GCS: No. It is an imperative to re-imagine the planet. 1997. This is an order; an imperative; Reimagine! How do we re-imagine? If you look at my entry on „planetarity“ in The Dictionary of Untranslatables, edited by Emily Apter, which is actually a translation of a French text by the philosopher Barbara Cassins, you will see that I suggest that a focus on „social and ecological justice“ is the „dogmatic“ way. The planet gives a damn. It is so other that it does not consolidate ourselves by being „our“ other. When I talk about „planetarity“ we cannot think the planet; that is what it means to say that the planet is in the species of alterity. It is in the rules of the galaxy and the planetary system and we cannot touch it. The planet has gone extinct before not because human beings did anything. Thinking planetarity can show us our limits.
SMW: Does that refer to ethics?
GCS: The imperative itself might refer to ethics. It may be a representation of the ethical. Freud said that in literature we sometimes see things represented that we do not see in life.
So let me explain by way of a literary example; the relationship between the white whale and Captain Ahab in Moby Dick is an ethical one. It is a different mode from our self-righteous decision that we must save the planet. That is another issue.
That might be the greatest ethical problem the human faces; to accept the fact that the human is made for extinction.
Of course we must cultivate the habit to save resources. But to re-imagine the planet refers to a different task. That is why there is an imperative. In other words, the ethical is not just self-righteous doing good. If you look at the chapter on the Schöne Seele in the Phenomenology of Hegel you will see absolute self-consciousness as the absolute Unwahr — the absolute untrue. The ethical appears away from consciousness.
If you call this an abstraction, we may be impatient with abstractions, but that is an elite impatience of those who have the permission to abstract. Very poor people cannot conceive of the obligation to save the planet.
I talked on the mobile phone the other day to one of my supervisors in rural India. I asked him to take notes. He said he was standing with his wife bare-bodied inside the forest cutting wood so they could cook. Where was that wood from? The national forest. There is no way that the idea of saving the national forest can be anything but „enforced“ here.
Yet the imperative to imagine planetarity travels from pre-literate animism all the way to the white mythology of rationality because the idea that there is something which we cannot account for beyond the real world is accessible to this broad spiritual spectrum. I am asking people to acknowledge this rather than only engage in the officious vanguardism of enforced environmentalism. That is why I speak of an imperative which has little to do with the a-political idea that we own a planet, without boundaries, and we have to look after it.
SMW: Yesterday you made a comparison between Marx and Gramsci, saying Gramsci died in jail, making a general point about the relationship between epistemology and practice.
GCS: Not a general one. I am talking about bad men. You have to take Mussolini into account. We are talking about male leadership, and there I am with my friend Hazel Carby and her book Race Men (1998).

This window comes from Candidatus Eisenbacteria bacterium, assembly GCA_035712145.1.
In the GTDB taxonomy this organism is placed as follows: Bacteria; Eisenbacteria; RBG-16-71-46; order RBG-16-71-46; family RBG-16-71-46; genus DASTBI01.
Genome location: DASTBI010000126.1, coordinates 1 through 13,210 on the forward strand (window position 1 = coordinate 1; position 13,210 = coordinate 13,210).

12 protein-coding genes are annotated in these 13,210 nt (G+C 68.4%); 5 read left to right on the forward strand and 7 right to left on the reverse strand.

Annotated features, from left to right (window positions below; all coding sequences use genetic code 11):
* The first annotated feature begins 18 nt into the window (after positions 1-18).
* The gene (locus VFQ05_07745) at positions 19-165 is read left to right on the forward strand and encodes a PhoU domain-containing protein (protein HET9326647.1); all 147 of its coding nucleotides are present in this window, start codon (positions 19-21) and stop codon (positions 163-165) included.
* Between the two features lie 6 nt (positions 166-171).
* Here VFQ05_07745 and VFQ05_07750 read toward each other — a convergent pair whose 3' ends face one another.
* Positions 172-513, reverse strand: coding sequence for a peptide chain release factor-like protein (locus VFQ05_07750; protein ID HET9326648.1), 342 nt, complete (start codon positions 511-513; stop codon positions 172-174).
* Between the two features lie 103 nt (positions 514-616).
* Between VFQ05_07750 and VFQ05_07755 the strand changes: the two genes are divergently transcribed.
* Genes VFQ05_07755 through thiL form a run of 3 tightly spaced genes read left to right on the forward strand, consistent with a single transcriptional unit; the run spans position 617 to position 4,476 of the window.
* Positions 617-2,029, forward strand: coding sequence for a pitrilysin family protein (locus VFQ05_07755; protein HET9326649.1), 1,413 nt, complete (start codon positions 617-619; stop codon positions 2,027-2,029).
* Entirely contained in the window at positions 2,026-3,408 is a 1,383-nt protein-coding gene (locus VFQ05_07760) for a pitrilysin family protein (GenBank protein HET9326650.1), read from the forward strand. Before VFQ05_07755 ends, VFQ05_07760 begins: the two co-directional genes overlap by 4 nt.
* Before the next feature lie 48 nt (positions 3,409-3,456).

The imagination is different from epistemology — the science of knowledge. It is dangerous just to rely on the imagination.
And that is also why when the subaltern is epistemologically prepared, s/he is a threat. Democratic judgment in the subaltern is a threat. Because Gramsci was engaged in the epistemological preparation of the subaltern and the proletariat, he was said to have been imprisoned because „such a mind must not be allowed to think for the next 20 years.“ Punishment for epistemological engagement.
Marx thought, as many people still think, that if the working class owned the means of production, they would want to use capital in an unselfish socialist way rather than in a greedy petty bourgeois capitalist way.
But he was wrong. This desire would not emerge on its own. Thus Gramsci understood that Marx’s project was an epistemological one.
SMW: To forget the need of understanding this difference might be a reason for the rising inequality and systemic violence?
GCS: There are two things to say to this: One has to do with education. Thanks to the silicon chip worldwide the emphasis is now on ease of learning and speed. The fact that the soul has to be slow cooked just as the muscular body has to be slowly nurtured is not understood.
And the second idea is that if you think a group of people as less valuable than yourselves, you will produce violence as a response.
This is Fanon’s point. If you consider the pre-history of what we now call the Middle East, starting from the subduing of Byzantium, through the Sykes-Picot Agreement of 1917, and the evaluation of Palestinian lives by Israel, you can see the production of the will to kill in small children.
SMW: And we are all planetary creatures?
GCS: It is trivially true that we are planetary creatures. But we cannot turn planetarity into the production of an adjective for ourselves.
My main point is that if we re-imagined the planet in the „species of alterity“, this will travel from pre-literate animism to the white mythology of rationality.
I am interested in ideas with a very broad range. “Democracy as other people’s children“ travels from the subaltern to the elite. The elite team which does the Human Development Index count the years of schooling — quantity — for their statistics. But when they look after the education of their own children, they are very careful to look for quality. Therefore democracy as other people’s children can be a lesson against the near-universal tendency to focus on one’s own children. If this is called „liberal biopolitics“ by elite theorists they should understand that liberal biopolitics can work across a very broad spectrum of society in the interest of democracy. And they should become more flexible.
Gayatri Chakravorty Spivak is a University Professor and a founding member of the Institute for Comparative Literature and Society at Columbia University. She spoke with Susanne M Winterling on the occasion of http://berlinergazette.de/deutsch/tacit-futures/
a conference on the commons in Berlin and has been in conversation on stories of aesthetic solidarity over the past 3 years for an upcoming publication with archive books
see also http://www.nytimes.com/2016/07/13/opinion/when-law-is-not-justice.html?_r=1